U.S. Equal Employment Opportunity Commission
Black Mechanic Forced to Quit After Enduring Slurs, Stereotypes and Retaliation, Says Federal Agency
SEATTLE - The largest producer of farmed shellfish in the United States, Taylor Shellfish, will pay $160,000 and implement other relief to settle a federal lawsuit filed by the U.S. Equal Employment Opportunity Commission (EEOC), the federal agency announced today.
According to the EEOC's suit, a black maintenance mechanic at the Taylor Shellfish's Samish Bay Farm faced repeated demeaning comments about his race, including the use of the "N word," "spook" and "boy." His direct supervisor commented that his father used to run "your kind" out of town. When the mechanic reported this behavior to management, the supervisor retaliated against him and Taylor Shellfish simply advised him to "put his head down and do what he was told," the EEOC said. After being wrongly accused and disciplined for insubordination, he felt he had no other choice but to quit his job.
Racial harassment and retaliation violate Title VII of Civil Rights Act of 1964. The EEOC filed the lawsuit in U.S. District Court for the Western District of Washington (EEOC v. Taylor Shellfish Company, Inc., 2:16-CV-01517), after an investigation by EEOC Investigator Elizabeth Cannon and after first attempting to reach a voluntary settlement through its conciliation process.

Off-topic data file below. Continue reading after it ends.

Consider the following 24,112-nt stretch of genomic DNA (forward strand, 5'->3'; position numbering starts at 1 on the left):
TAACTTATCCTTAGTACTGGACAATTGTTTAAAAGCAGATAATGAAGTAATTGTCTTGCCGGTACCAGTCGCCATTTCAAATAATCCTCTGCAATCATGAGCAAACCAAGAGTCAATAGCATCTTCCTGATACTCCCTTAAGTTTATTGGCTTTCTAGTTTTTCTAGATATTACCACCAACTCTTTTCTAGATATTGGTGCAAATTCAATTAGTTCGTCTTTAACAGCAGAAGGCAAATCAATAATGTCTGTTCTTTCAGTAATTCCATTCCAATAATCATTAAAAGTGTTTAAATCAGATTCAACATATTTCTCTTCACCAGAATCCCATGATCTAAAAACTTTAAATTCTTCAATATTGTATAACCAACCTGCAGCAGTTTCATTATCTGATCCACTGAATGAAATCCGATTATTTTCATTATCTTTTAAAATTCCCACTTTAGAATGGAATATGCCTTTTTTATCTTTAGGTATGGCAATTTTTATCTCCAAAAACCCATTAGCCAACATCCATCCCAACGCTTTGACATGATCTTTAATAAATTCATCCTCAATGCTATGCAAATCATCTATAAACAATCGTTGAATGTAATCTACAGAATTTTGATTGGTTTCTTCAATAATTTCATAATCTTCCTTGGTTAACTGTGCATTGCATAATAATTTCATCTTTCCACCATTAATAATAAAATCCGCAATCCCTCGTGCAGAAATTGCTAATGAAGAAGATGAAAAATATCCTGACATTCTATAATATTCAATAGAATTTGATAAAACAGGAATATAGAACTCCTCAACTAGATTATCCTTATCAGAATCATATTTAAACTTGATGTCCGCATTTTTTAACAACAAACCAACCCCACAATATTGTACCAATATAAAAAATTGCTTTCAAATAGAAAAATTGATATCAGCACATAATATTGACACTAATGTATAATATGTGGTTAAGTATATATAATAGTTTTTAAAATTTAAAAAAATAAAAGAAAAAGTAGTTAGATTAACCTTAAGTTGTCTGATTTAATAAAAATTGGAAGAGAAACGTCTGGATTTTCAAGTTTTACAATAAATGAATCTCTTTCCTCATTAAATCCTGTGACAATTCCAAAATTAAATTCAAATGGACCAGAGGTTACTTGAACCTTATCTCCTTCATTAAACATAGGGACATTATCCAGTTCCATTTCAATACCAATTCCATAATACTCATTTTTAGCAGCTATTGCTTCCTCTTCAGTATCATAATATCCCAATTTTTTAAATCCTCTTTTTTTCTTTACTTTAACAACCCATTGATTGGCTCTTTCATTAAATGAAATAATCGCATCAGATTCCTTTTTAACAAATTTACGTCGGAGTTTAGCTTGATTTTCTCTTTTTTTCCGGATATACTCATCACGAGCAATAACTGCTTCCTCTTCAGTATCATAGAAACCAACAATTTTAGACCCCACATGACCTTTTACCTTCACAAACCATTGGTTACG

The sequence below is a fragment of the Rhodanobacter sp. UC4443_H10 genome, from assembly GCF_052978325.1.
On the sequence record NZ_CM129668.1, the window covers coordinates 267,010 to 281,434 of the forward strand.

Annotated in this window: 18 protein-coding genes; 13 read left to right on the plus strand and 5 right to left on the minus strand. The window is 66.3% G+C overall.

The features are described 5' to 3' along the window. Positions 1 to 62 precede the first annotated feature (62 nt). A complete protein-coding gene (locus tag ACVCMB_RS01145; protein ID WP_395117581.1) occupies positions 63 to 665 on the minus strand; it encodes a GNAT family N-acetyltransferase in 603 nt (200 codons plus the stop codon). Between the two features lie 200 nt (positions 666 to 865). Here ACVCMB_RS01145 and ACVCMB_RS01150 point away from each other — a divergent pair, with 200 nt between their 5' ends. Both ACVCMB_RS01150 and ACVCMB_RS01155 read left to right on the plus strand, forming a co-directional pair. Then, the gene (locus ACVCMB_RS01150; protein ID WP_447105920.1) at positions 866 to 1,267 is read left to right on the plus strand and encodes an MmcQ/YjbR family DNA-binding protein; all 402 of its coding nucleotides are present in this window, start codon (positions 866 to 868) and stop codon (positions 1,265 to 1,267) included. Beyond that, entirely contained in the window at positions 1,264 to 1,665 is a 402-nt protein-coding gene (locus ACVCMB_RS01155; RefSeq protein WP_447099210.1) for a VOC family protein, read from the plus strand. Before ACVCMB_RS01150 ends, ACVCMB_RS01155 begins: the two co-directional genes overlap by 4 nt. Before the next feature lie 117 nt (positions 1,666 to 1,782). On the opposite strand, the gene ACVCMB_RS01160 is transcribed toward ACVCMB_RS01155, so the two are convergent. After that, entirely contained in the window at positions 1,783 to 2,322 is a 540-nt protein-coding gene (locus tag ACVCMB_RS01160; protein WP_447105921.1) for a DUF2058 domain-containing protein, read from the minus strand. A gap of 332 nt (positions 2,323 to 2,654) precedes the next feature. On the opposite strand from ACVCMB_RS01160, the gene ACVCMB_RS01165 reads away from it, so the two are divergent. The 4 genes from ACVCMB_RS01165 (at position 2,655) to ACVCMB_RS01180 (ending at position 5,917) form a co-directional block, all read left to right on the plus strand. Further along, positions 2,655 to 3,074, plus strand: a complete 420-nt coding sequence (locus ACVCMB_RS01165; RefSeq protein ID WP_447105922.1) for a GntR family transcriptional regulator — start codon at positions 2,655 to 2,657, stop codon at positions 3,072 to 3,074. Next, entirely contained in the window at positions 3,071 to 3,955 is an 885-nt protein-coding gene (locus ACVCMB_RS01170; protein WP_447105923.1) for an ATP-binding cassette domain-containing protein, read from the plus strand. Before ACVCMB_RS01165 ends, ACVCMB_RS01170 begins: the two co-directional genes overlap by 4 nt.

Under the consent decree resolving this case, Taylor Shellfish has agreed to implement new policies, conduct extensive training for employees and management, post an anti-discrimination notice at the workplace and report compliance to the EEOC for a three-year period.
"This case served as an appalling reminder of the challenges that black individuals continue to face in the United States," said EEOC Senior Trial Attorney Teri Healy. "Just last week, our office filed suit concerning racial harassment in nearby Oak Harbor, where the harassers used similar racially charged terms. We want to send a clear message to employers that this kind of behavior is inexcusable and must not be tolerated in the workplace."
Nancy Sienko, Seattle field director for the EEOC's San Francisco District, added, "Let us be clear: Employers must take swift action to end harassment. Employees who encounter similarly charged comments and stereotyping should know that the EEOC will investigate workplace abuses fully."
Shelton, Wash.-based Taylor Shellfish employs approximately 500 people and operates hatchery and nursery facilities as well as restaurants and bars along the west coast of the United States and in British Columbia.
The EEOC advances opportunity in the workplace by enforcing federal laws prohibiting employment discrimination. More information is available at www.eeoc.gov. Stay connected with the latest EEOC news by subscribing to our email updates.